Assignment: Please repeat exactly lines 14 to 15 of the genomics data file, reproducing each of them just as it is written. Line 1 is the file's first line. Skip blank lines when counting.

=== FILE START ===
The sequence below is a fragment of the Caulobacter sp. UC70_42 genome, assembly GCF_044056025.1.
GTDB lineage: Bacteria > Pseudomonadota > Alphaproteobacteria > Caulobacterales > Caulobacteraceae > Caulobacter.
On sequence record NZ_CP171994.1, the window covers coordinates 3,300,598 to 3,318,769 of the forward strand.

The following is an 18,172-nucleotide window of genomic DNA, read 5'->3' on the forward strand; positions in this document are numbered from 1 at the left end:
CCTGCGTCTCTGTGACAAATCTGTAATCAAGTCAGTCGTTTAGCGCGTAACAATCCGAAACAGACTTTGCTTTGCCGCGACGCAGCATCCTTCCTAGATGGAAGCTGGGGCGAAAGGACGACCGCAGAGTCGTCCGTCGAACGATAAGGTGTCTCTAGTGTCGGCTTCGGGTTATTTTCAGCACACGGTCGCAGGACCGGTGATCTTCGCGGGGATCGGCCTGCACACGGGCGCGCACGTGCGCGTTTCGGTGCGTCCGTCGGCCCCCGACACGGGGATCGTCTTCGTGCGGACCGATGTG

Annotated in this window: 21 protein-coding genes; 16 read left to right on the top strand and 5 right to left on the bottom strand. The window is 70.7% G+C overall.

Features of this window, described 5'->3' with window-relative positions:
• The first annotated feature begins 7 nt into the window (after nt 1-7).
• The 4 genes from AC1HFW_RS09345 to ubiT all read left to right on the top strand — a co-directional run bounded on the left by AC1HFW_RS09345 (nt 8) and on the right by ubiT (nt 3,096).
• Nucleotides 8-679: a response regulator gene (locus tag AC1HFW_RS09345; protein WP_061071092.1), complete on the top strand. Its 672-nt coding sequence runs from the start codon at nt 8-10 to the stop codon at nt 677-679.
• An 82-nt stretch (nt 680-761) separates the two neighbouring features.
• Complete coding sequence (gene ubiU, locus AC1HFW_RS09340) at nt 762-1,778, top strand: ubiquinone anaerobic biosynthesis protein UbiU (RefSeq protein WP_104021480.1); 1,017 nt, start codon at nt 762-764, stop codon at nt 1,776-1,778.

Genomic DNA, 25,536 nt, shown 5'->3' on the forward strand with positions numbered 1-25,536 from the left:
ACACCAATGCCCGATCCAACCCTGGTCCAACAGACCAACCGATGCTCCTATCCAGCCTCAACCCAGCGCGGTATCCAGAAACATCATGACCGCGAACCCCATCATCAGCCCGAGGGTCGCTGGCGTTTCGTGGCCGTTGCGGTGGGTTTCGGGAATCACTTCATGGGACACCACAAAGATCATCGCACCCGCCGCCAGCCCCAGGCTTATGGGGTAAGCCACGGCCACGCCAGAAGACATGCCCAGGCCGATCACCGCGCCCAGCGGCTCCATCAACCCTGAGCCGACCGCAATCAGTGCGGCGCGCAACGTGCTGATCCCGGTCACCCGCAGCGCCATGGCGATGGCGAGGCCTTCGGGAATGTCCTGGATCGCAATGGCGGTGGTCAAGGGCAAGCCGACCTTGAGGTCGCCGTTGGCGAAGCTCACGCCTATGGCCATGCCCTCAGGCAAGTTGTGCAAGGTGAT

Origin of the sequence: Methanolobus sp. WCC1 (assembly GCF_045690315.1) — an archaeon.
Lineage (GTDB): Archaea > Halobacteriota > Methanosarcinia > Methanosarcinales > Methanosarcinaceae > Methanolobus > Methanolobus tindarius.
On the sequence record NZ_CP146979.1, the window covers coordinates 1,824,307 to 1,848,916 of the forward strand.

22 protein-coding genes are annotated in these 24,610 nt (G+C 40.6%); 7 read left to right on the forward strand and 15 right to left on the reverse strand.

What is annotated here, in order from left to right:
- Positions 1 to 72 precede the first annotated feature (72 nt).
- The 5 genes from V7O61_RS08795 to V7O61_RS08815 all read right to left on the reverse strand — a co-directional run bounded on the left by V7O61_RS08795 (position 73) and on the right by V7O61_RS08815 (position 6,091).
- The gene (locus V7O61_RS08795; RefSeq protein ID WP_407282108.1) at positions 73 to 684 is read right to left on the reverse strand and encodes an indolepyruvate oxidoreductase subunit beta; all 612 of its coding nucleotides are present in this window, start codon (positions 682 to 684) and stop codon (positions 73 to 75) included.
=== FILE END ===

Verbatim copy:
ACACCAATGCCCGATCCAACCCTGGTCCAACAGACCAACCGATGCTCCTATCCAGCCTCAACCCAGCGCGGTATCCAGAAACATCATGACCGCGAACCCCATCATCAGCCCGAGGGTCGCTGGCGTTTCGTGGCCGTTGCGGTGGGTTTCGGGAATCACTTCATGGGACACCACAAAGATCATCGCACCCGCCGCCAGCCCCAGGCTTATGGGGTAAGCCACGGCCACGCCAGAAGACATGCCCAGGCCGATCACCGCGCCCAGCGGCTCCATCAACCCTGAGCCGACCGCAATCAGTGCGGCGCGCAACGTGCTGATCCCGGTCACCCGCAGCGCCATGGCGATGGCGAGGCCTTCGGGAATGTCCTGGATCGCAATGGCGGTGGTCAAGGGCAAGCCGACCTTGAGGTCGCCGTTGGCGAAGCTCACGCCTATGGCCATGCCCTCAGGCAAGTTGTGCAAGGTGAT

Origin of the sequence: Methanolobus sp. WCC1 (assembly GCF_045690315.1) — an archaeon.